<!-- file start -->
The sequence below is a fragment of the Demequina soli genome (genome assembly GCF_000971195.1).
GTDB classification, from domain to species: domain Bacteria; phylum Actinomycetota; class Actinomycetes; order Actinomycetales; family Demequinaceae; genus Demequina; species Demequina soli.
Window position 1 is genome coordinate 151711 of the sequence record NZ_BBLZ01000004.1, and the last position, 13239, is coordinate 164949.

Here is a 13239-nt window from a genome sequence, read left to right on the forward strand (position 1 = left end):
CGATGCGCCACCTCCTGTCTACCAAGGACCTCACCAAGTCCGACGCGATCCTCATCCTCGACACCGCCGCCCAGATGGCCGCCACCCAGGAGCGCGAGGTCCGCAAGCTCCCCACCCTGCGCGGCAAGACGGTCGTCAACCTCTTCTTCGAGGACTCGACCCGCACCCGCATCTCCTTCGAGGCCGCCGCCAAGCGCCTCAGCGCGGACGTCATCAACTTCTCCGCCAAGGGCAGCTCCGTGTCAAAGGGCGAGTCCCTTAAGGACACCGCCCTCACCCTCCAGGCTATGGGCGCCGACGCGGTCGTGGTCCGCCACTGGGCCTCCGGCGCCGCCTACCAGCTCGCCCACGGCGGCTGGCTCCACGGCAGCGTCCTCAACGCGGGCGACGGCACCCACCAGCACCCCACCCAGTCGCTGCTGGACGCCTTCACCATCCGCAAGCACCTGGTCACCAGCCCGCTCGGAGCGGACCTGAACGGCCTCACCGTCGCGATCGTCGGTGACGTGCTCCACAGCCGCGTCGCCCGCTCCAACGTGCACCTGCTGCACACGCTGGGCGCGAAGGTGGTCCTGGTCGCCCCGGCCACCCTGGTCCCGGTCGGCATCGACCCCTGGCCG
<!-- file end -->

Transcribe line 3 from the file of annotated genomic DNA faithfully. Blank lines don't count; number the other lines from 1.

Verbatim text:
Window position 1 is genome coordinate 151711 of the sequence record NZ_BBLZ01000004.1, and the last position, 13239, is coordinate 164949.